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Clueless Breeders at Renfest 

And the Penguin's rockin' chili

"Purple Pill" poppers beware: chili cook-offs aren't for the faint of stomach. I stopped by the first annual Plaza-Midwood-Chantilly-Elizabeth Chili Cook-Off Saturday afternoon just as it was getting underway. Tents and tables were set up in the lot nestled between Sammy's Deli and The Family Dollar in Plaza Midwood, each offering their own special varieties from traditional (no beans) to vegetarian, and mild to tongue-numbingly spicy. I made a beeline for the Penguin's tent. I was confident that their vegetarian chili would kick ass, considering I've never met a Penguin menu item I didn't like. With just the right amount of bite to it, this was my first and favorite sample, although several "amateur" chili chefs gave them a run for their money. The Dante's Divine Chili team created their own "Are you my Daddy?" hot sauce that should find its niche among Charlotte's Yankees fans. One contestant confided that beer was their secret ingredient -- not actually in the chili, just consuming lots of it during the cooking process. Learning the hard way that it's not a good idea to bring your dog to an event with food taunting him at every turn, I had to leave before the winners were announced after a yank on the leash sent my bowl a-flyin'. But with the crowd starting to form and one of the bands setting up on stage, I'd count on there being a 2nd annual Chili Cook-Off next fall.

Later that night, I checked out Perpetual Groove at Visulite Theatre. The Savannah foursome drew the usual jam band fan base of yippies (a hybrid of yuppies and hippies, not the 60s cultural revolutionaries of the same name) who tend to fill out the middle section of the club with their self-conscious head-bobbing and swaying. The dance area yielded an eclectic mix of the really drunk Trustafarians complete with fists shaking in the air, and dread heads who had obviously skipped "shower day" last week; all in all, a typical Visulite scene, although the crowd didn't generate half the energy the band did. An impressive sound system channeled the music evenly throughout the club so the up-fronters weren't blown away by the speakers while the people hangin' at the bar in the back could actually hear the lyrics when there were some. The light show that accompanied the music made me wish I'd come to the show with more than a cheap beer buzz but it was appreciated nonetheless. And of course, no show would be complete without the gratuitous jackass requesting "Freebird" at the top of his lungs in between songs. Funny how he always thinks he's witty and original.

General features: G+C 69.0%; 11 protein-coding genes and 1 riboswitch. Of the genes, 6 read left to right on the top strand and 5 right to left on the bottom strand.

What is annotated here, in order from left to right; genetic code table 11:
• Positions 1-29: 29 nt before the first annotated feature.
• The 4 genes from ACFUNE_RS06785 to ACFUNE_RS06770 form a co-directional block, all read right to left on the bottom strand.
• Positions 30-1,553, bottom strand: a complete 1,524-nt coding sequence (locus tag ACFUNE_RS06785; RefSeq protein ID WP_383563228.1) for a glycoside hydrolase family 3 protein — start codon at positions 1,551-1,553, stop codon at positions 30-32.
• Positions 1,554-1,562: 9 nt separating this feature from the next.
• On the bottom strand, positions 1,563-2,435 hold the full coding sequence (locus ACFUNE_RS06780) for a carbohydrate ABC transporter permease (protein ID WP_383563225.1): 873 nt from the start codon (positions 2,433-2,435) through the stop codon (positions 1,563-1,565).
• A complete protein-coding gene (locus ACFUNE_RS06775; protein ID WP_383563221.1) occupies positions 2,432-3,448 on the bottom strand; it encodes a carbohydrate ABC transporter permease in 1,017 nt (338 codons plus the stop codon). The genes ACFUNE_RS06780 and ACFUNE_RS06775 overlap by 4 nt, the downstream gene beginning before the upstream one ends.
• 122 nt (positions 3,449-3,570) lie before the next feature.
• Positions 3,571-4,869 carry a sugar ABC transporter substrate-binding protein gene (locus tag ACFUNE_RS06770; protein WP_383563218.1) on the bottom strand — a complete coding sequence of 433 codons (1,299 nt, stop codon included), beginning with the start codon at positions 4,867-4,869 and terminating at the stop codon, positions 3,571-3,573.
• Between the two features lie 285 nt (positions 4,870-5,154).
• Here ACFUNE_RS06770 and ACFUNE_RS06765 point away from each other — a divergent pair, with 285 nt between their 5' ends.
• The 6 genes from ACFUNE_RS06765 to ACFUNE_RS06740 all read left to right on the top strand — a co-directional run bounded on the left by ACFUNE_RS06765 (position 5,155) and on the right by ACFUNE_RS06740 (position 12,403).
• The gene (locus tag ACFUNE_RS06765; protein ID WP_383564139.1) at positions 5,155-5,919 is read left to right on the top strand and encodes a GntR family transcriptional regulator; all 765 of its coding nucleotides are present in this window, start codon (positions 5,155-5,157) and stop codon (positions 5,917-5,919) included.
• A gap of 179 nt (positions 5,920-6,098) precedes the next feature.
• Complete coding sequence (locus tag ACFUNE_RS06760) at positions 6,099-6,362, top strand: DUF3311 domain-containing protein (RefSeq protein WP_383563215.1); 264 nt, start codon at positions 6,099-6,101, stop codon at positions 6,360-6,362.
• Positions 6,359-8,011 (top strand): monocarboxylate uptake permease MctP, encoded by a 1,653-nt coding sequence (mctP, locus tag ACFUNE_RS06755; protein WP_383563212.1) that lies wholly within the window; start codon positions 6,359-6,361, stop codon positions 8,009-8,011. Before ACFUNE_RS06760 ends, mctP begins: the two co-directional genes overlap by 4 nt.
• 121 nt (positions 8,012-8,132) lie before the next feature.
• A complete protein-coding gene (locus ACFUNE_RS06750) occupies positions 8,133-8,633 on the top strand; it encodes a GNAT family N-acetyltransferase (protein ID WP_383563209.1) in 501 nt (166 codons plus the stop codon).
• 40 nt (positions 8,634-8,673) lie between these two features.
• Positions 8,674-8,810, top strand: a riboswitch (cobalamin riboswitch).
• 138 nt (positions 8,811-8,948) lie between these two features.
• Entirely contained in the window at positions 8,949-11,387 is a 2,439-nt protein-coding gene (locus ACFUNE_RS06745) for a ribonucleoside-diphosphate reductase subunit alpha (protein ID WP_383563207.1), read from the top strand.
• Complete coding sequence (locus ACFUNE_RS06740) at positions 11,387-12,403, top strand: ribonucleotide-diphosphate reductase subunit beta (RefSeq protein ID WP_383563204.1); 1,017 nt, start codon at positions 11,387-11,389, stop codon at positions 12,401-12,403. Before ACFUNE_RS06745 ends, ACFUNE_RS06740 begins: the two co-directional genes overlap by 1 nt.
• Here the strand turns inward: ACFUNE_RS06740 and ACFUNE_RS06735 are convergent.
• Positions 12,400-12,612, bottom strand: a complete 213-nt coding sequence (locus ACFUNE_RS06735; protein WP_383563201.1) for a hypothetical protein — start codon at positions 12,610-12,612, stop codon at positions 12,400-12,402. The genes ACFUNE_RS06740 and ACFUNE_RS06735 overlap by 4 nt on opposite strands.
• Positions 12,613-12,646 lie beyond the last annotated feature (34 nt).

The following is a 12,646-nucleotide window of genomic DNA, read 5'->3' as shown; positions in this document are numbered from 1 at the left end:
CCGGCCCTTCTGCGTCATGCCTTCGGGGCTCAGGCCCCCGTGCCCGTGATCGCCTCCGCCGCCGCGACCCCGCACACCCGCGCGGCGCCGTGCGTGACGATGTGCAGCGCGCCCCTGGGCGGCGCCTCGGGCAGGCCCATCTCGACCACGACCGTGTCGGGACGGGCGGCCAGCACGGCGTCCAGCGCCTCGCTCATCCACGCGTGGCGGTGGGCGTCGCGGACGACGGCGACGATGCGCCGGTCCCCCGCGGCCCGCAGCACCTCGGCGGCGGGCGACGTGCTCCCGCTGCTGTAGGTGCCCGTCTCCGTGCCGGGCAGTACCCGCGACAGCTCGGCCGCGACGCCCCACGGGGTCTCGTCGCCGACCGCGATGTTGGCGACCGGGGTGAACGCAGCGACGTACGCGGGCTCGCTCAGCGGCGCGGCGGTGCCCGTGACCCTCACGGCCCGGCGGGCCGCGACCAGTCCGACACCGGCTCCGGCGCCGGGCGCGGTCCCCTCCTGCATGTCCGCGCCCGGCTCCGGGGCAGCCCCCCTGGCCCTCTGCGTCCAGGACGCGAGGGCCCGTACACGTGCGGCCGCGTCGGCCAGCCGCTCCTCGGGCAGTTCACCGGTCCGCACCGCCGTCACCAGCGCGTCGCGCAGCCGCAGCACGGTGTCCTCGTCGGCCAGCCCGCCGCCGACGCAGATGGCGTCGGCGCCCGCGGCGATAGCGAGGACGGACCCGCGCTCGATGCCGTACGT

With the gorgeous weather on Sunday and no Panthers home game (which, most importantly, translates to no tailgating), I opted for the second most socially acceptable event to drink at on Sundays -- the Carolina Renaissance Festival. Jousting, turkey legs, medieval crafts, costumes, performers, blah, blah, blah. Expecting to be the only person over 20 without a toddler attached to my side, I was pleasantly surprised by the number of workers (other than alcohol vendors) enlisted to keep the kidults entertained. Raunchy attractions like "Vegetable Justice" had sexual innuendos and insults flying over children's heads, with parents not knowing whether to laugh or hurl a tomato. At $5 for 6 tomatoes, I decided I could throw vegetables at home for free. When I saw the promotions to "get Bobmatized" at the Ded Bob Sho, I thought it was a bit much for the marketers to highlight a skeleton puppet show. After a chance meeting with a flower garland vendor who happened to be Bob's girlfriend (the only person there who's truly been "Bobmatized"), I decided to see what the guy was all about. At first I thought he seemed funny because I was two glasses deep in Chardonnay, but the skeletal dummy and his faceless human sidekick (the real Bob, who used to be the Vegetable guy) held their own. He won my heart when he told a woman in the crowd that he'd be on her "like Old Navy on white trash," although a collective gasp gushed from two-thirds of the visibly offended audience. I sat in smug satisfaction. Later, after several bone/penis puns, I enjoyed watching squirming parents with their clueless kids who had ignored the warnings of the show's vulgarity. Guardians of glue-eaters, pay attention, just in case you didn't learn this from watching Crank Yankers: puppets, like the rest of the fest, are not just for families.

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  • On Saturday, Oct. 21, hundreds gathered at Camp North End on Statesville Avenue for Charlotte's first black alternative music festival. We captured some of the bands in action on stage, but mostly we surveyed the grounds as fans, families, vendors and more lounged around the sprawling, colorful Camp North End site. It was a great day of music, food, fun, and sweet, autumn sunshine. (Photos by Mark Kemp)
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